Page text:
TitleQuantification and analysis of upper-extremity hemiparesis using a novel human-computer interface
NameBrunfeldt, Alexander Thomas (author), Craelius, William (chair), Papathomas, Thomas (internal member), Drzewiecki, Gary (internal member), Newby, Nicki Ann (outside member), Li, Kang (outside member), Rutgers University, Graduate School - New Brunswick,
Computers and people with disabilities,
Assistive computer technology,
Video games—Equipment and supplies,
Fitts, Paul Morris, 1912-
DescriptionA new device, DynaWand was designed, fabricated, and programmed, to register grip force while simultaneously controlling a computer cursor. DynaWand was tested on 12 children with Cerebral Palsy (CP) ages 5-13 (mean = 7.3, Std = 2.3) and 18 age matched controls ages 5-11 (mean 8.2, Std = 1.9). The two tests administered were a Fitts tests and a Grip Precision test. The Fitts test was conducted using the DynaWand's imbedded accelerometer as a tilt sensor, capable of controlling a computer cursor. The results from the Fitts test were used to calculate the Psychomotor Delay (PMD) associated with the movement trials. The Grip Precision test used the DynaWand's Force Sensitive Resistors (FSRs) and accelerometer to measure the grip force to load force onset latency and grip force at load force onset. Results from the Fitts test show that PMD for the impaired arms of the CP group averaged 184 ± 80ms and 165 ± 11ms on day 1 and day 2 of testing, respectively. The unimpaired arms of that group averaged 132 ± 108ms and 127 ± 100ms. The average PMD value for the control group was 130 ± 92ms. The grip-to-load force onset latency for the impaired and unimpaired arms of the CP group averaged 171 ±114ms and 39 ± 25ms, respectively. Controls averaged 45 ± 45ms. The grip force at load force onset for the impaired and unimpaired arms of the CP group was 215 ± 172 and 17 ±16 relative force units, respectively. Controls averaged 57 ± 76 relative force units. These results show the unimpaired arms of the CP group had similar PMD values to the control and these delays were shorter than the impaired arms. The grip-to-load force onset latency for the impaired arms of the CP group was substantially higher than the unimpaired arms and controls. This suggests the DynaWand may be capable of quantifying temporal and force-related aspects of coordination deficits in children with hemiparetic injuries.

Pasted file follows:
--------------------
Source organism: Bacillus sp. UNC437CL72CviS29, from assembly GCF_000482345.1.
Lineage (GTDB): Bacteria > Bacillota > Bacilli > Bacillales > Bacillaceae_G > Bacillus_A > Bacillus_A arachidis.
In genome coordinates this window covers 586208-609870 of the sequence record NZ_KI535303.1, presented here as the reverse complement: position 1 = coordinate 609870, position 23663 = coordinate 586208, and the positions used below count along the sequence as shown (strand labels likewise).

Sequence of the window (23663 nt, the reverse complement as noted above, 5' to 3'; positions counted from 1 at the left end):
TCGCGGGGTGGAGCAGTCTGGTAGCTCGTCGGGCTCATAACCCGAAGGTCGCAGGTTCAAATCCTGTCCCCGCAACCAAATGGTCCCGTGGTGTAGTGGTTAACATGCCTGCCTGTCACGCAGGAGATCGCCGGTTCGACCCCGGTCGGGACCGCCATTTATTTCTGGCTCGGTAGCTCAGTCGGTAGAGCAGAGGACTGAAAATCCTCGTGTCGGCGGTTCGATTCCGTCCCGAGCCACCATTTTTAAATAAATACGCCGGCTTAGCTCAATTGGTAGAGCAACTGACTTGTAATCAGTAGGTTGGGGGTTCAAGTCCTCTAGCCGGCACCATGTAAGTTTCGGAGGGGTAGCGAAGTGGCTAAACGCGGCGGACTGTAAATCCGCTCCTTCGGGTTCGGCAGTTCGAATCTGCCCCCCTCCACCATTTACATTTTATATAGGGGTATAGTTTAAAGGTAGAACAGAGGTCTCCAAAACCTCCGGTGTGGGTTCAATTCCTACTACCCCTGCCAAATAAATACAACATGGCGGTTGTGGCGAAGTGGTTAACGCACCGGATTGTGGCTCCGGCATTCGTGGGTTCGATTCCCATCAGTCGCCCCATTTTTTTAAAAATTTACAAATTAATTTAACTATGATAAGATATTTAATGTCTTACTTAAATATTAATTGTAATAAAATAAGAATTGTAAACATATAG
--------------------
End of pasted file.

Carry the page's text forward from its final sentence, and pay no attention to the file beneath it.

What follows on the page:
NoteIncludes bibliographical references
Noteby Alexander Thomas Brunfeldt
CollectionGraduate School - New Brunswick Electronic Theses and Dissertations
Organization NameRutgers, The State University of New Jersey
RightsThe author owns the copyright to this work.